Though people I like and respect tend to like and respect Douglas Wilson, I have not particularly done either.
Almost like forcing myself to try to read Jonathan Edwards because of his reputation, I've kept Wilson's blog on my list of favorites — but I've seldom read one through. I just don't get him. The one time he linked to one of my own posts, I didn't even get what his point was.
I've generally assumed that this was my problem.
Well, maybe it was, and maybe I'm coming 'round. Because (thanks, I think, to Frank) I made myself read his debate (at "Christianity" "Today," of all places) with Christopher Hitchens. Goodness, but it's simply deft and brilliant. (Go HERE to start; it has links to the other three parts.)
Hitchens, who is a very articulate and intelligent burbling fool, is an atheist who (like virtually all atheists) insists on groundlessly labeling things and people "evil" and "good." He asserted his position recently in a book. He prides himself, it seems, on being offensive in his attacks on people who are well-regarded by others, and/or recently deceased.
As you will see, Wilson simply shreds Hitchens' position. He leaves Hitchens with nothing except his very emotional and baseless assertions, which Hitchens keeps repeating as if repetition = proof. Wilson does this so well and so skillfully that, like a razor-blade's cut, I'm not even sure that Hitchens even now suspects the real depth and extent of the damage Wilson has done. But Wilson has laid Hitchen's position waste, and left only smoking ruins.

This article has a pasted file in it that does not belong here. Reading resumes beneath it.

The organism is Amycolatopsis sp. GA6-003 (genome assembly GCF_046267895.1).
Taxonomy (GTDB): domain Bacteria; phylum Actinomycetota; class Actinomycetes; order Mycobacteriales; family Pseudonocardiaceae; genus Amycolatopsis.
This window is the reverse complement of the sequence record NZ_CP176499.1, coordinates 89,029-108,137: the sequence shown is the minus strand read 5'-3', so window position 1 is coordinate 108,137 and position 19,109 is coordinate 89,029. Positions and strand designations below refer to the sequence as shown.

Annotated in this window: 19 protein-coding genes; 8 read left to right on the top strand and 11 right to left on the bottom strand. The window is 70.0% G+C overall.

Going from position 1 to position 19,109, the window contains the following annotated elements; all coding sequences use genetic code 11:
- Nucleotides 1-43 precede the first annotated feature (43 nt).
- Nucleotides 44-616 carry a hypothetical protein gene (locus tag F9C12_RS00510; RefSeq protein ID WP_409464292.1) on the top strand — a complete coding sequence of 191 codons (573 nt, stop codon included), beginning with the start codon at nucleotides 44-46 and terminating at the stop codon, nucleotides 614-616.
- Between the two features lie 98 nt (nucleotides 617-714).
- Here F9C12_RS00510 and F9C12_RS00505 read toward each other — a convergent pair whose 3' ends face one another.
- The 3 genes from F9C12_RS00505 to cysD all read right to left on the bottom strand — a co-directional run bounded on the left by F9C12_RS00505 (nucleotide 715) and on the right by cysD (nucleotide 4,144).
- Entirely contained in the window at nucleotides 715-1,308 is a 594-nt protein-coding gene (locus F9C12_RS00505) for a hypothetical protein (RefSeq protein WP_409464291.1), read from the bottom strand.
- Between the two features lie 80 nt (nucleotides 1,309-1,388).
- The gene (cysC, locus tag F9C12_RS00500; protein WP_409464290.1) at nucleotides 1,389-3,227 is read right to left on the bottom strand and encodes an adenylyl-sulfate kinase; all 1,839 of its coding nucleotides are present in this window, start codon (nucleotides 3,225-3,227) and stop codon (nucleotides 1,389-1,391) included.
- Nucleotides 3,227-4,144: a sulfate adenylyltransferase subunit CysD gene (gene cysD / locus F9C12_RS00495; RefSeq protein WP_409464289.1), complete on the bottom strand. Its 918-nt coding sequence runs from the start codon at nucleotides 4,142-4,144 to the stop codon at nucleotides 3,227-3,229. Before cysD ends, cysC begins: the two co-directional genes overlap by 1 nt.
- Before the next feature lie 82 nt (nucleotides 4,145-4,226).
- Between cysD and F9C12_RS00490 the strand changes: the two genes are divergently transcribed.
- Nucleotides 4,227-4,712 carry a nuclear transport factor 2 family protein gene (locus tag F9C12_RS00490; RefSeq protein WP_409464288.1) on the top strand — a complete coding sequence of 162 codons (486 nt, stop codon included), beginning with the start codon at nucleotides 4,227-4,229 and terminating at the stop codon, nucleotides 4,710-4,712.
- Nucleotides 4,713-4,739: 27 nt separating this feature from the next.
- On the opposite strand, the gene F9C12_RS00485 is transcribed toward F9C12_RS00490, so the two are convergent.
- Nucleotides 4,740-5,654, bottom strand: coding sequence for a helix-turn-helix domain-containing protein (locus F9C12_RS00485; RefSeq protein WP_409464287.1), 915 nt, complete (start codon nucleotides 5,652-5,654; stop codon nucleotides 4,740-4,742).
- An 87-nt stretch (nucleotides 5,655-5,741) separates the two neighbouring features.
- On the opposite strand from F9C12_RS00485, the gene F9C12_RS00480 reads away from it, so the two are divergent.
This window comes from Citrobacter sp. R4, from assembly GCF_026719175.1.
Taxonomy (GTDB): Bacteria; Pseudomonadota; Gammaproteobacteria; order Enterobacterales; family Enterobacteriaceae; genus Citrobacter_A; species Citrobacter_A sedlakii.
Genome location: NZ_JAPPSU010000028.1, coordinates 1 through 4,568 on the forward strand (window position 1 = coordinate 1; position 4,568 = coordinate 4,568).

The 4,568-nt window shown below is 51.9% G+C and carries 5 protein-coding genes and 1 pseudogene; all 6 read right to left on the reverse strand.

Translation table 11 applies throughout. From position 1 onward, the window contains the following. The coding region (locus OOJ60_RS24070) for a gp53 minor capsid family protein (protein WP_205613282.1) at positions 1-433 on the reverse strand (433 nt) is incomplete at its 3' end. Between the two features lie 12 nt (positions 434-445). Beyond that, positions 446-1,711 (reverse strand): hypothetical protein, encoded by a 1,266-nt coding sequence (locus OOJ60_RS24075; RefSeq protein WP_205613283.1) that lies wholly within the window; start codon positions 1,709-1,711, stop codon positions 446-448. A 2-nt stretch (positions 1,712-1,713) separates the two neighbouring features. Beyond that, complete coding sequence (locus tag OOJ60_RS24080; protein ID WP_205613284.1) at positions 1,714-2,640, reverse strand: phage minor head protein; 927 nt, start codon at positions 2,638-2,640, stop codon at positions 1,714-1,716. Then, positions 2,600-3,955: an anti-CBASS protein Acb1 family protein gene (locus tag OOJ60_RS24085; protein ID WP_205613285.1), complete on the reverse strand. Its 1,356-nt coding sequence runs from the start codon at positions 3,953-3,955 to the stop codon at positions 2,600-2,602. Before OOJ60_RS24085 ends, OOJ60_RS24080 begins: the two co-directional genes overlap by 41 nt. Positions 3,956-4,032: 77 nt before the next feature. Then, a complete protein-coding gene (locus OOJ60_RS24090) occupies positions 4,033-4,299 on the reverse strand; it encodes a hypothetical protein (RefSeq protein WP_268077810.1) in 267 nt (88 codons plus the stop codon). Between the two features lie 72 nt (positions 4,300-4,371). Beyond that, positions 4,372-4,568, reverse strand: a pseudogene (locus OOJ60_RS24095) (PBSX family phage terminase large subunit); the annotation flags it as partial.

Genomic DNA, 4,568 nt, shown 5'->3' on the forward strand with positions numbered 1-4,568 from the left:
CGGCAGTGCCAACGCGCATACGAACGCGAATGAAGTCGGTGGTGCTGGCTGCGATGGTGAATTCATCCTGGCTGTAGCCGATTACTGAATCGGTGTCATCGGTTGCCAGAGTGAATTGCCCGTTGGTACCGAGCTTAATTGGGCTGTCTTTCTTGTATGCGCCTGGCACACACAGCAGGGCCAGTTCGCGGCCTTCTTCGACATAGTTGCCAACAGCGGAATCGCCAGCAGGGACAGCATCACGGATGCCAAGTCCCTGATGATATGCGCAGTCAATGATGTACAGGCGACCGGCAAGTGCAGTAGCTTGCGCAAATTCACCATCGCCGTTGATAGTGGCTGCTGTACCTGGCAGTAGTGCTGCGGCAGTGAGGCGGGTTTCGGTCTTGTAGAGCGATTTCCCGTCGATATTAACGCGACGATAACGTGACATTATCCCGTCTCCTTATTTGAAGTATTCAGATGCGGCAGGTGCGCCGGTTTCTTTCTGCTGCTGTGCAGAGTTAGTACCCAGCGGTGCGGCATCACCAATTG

The challenge for Wilson and all presuppositionists. I'm told that Wilson is a presuppositionist. So far, he is true to that mold: they are without peer in demolishing their opponents' cases. Where I've never seen them strong is in establishing their own position. Van Til was always very critical of evidentialists because the latter do not leave unbelievers "without excuse." Yet I never read van Til himself making a positive case that had this effect. His "Why I Believe In God" was, I thought, very disappointing.
Similarly, in Bahnsen's debate with atheist Gordon Stein (get it and a lot more HERE), I thought the same pattern played out — or I misheard. I thought by the end of the debate, there was a blackened crater where Stein's assertions used to be. But Bahnsen did not establish his position.
So will Wilson do what he has shown that Hitchens cannot do? Or will he do as most presuppositionists seem to do: pulverize the opposing position, maybe make some Gospel assertions, but not provide what they demand from the other?
(As a reformed presuppositionist, I've tried to do what I challenge presupp's to do HERE. I've invited presupposionist interaction with that essay again and again, but never received any.)